It has been reported recently that NBA commissioner Adam Silver is discussing implementing some sweeping changes to his league. The one that makes the most sense is re-seeding teams in the conference finals — meaning, theoretically, we would get the best possible matchup in the Finals. I like that. Also on the table: a play-in tournament for the final two playoff spots in each conference. I like that less, but I don’t hate it. And then there is the one that has received the most pushback: a separate in-season tournament, sort of like the FA Cup in the Premier League. (The latter two ideas would require shortening the season to somewhere around 78 games, by the way.)
I haven’t seen a full proposal for what this tournament would entail, but in the abstract, I don’t understand. The FA Cup and the U.S. Open Cup (the American version) are both open to teams at all levels, so theoretically, some lower division side could end up beating Manchester City in a final and obviously everyone gets the appeal of that. Would the NBA’s tournament be open to G League teams? Or other minor leagues? Or even teams from leagues around the world? From what I understand at this moment, it’s just NBA teams. So, what would be the point?
I thought about this last night and came up with a pretty complicated solution that is unnecessary, unwieldy, probably fun, and definitely won’t happen, so it checks every box for me. And it starts in Dallas*.
- The first round of the tournament would take place at AT&T Stadium, after training camp but before the beginning of the regular season, and would essentially also serve as a kind of giant second media day for the entire league. An NBA convention, more or less. The field would have two courts on it, with four games happening simultaneously. Which is possible because the first round of this tournament is 2-on-2, played to 15 by ones and twos, winner has to win by two. Each team would pick two players (with an injury alternate; but once the injury alternate plays, the player he replaced can’t play again). Every team plays every other team, top 16 teams advance. (Tiebreakers, in order: point differential overall, point differential per game, guessing the number between 1-100 written in a sealed envelope.)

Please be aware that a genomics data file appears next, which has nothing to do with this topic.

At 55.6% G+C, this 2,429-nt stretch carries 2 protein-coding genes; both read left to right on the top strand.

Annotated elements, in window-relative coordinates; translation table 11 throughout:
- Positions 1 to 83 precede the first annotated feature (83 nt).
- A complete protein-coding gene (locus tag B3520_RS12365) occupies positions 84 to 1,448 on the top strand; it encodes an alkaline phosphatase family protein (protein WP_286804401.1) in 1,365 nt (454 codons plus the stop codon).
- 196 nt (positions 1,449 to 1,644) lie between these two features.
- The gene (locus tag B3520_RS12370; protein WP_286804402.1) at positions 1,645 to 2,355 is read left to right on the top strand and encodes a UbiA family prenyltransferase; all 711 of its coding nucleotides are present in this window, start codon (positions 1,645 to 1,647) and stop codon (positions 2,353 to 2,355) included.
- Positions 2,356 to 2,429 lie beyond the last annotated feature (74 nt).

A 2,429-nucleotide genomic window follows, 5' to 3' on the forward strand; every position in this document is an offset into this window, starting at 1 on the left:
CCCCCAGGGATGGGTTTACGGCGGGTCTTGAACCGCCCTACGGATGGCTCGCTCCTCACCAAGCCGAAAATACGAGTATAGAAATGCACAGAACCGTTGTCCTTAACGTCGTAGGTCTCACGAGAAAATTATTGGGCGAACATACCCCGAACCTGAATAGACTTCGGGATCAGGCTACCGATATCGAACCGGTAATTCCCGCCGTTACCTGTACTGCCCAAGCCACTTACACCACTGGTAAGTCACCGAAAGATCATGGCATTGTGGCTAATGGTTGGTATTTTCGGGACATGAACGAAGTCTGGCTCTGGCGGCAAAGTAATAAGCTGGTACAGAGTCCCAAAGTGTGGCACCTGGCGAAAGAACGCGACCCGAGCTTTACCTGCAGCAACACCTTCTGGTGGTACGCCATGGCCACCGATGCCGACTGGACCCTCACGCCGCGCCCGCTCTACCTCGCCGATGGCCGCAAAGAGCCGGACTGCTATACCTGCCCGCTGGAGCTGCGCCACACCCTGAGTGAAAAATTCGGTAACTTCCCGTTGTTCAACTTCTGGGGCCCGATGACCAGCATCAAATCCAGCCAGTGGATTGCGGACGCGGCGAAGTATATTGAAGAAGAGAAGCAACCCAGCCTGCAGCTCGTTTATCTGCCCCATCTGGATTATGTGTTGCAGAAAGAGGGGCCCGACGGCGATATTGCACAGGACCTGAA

- Second round: takes place during an expanded All-Star Game week in the host city, and now we are playing 3-on-3, by Big3 league rules. (There is a 4-point shot.) The field of 16 will be separated into two eight-team divisions and, again, play round robin style. Top four teams in each advance. (Same tiebreakers; if both are the same distance from the number, then it goes to halfcourt shots — most in a minute moves on.)
- Now it’s a single elimination tournament and five-on-five, held at the beginning of a new two-week break between the regular season and playoffs, at Madison Square Garden (all ticket sales and concessions go to a charity, because I want the games at a basketball temple but I don’t want James Dolan to get a cent). There are two twists. The first one: each team gets to pick one (1) player from one of the second-round teams that didn’t make it through, and once a non-advancing team has had a player picked, they are off-limits. (If the Mavs picked up James Harden, for example, no one could pick Russell Westbrook.) And also: no coaches. Or, rather, player coaches. That way we won’t have someone running Luka Doncic through screens for 48 minutes so he’s worn out for the playoffs. The rosters are capped at 10, including the pickup players.
The winner of the tournament gets a trophy or cup or whatever and $10 million (put up by sponsors) to split however they want to. Next question?